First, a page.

Student-staff partnerships in higher education re-frame the ways that students and staff work together as active collaborators in teaching and learning. Such a radical re-visioning of the relationships between students, staff, and the institutions within which they function is both potentially transformational and a significant challenge given the deeply entrenched identities, and attached norms, that form a part of institutional culture. Explicit examination of how identity formation and navigation influences, and is influenced by, student-staff partnership is an important but under-explored area in the partnership literature. Drawing on structured reflective narratives focused on our own partnership experiences, we employ collaborative autoethnographic methods to explore the nexus of partnership and identity through a social identity lens. Results highlight the need to move away from the labelling of dichotomous student/staff roles and identities in the context of partnership to a more nuanced conception that embraces the multiplicity of identity and diverse dimensions of meaning. We highlight the power of the normative conceptions that we attach to different identities, particularly where dissonance arises should those norms conflict. We discuss how this dissonance was particularly salient for us as we crossed the partnership threshold, only to find that the ethos underlying our new partnership identities contradicted the traditional hierarchical structure of the institutions within which we continued to function. Finally, we propose the existence of a ‘partnership identity’ as providing a space where partners might move away from distinctions between group identities of ‘us’ and them’ to a shared space of ‘we’ as partners and colleagues.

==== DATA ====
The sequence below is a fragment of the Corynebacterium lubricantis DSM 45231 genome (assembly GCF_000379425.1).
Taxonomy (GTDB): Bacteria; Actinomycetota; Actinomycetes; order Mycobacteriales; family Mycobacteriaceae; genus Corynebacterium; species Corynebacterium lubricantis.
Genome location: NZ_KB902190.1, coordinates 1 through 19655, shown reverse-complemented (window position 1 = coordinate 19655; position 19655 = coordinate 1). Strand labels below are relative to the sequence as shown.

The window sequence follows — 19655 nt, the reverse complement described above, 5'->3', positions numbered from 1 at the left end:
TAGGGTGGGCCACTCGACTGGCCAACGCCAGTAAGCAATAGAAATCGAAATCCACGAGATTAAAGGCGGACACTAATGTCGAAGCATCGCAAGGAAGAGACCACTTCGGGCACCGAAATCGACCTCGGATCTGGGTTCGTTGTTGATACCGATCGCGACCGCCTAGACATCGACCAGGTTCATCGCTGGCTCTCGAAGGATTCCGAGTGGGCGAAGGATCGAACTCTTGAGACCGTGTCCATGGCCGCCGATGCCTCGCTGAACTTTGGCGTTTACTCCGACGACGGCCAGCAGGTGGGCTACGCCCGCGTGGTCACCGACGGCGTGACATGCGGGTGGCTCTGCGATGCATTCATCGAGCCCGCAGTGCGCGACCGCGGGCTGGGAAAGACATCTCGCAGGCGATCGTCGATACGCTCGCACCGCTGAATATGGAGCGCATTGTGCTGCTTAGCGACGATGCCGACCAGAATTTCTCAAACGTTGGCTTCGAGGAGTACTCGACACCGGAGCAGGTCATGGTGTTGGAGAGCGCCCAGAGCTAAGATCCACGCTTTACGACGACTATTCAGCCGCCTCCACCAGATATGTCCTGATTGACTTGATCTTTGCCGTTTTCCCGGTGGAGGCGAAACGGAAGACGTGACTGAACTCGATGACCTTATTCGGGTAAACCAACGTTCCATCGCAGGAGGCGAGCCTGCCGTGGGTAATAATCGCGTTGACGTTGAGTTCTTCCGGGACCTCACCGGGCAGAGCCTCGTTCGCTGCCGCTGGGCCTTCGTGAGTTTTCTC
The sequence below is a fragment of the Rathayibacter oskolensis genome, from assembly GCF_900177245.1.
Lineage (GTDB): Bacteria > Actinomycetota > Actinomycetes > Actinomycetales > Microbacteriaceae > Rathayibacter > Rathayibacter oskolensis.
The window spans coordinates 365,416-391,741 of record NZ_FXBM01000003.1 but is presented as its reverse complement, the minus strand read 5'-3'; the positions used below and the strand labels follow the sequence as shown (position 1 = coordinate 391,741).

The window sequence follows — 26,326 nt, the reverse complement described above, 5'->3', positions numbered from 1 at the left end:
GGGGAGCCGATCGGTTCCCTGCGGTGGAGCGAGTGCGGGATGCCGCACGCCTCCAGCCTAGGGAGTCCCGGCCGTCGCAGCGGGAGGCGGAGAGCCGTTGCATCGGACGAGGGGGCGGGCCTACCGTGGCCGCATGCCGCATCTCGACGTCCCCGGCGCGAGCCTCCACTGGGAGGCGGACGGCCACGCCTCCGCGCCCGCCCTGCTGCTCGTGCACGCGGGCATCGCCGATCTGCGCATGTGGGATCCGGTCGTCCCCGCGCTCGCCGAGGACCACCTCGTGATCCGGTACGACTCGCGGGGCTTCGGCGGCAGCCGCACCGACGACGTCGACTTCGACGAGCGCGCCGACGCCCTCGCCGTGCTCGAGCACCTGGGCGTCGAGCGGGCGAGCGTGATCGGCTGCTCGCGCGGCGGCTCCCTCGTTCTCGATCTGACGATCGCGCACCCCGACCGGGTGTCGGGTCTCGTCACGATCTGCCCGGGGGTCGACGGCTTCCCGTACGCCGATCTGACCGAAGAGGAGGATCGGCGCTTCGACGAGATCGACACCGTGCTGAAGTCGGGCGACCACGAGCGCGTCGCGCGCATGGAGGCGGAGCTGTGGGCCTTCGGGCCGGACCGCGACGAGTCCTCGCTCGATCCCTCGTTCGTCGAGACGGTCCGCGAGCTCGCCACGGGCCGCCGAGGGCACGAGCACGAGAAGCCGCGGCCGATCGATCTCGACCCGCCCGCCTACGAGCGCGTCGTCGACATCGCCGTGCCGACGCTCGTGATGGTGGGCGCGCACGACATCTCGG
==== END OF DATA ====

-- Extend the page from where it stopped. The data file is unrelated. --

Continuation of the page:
|Number of pages||18|
|Journal||Student Engagement in Higher Education Journal|
|Publication status||Published - 15 Apr 2018|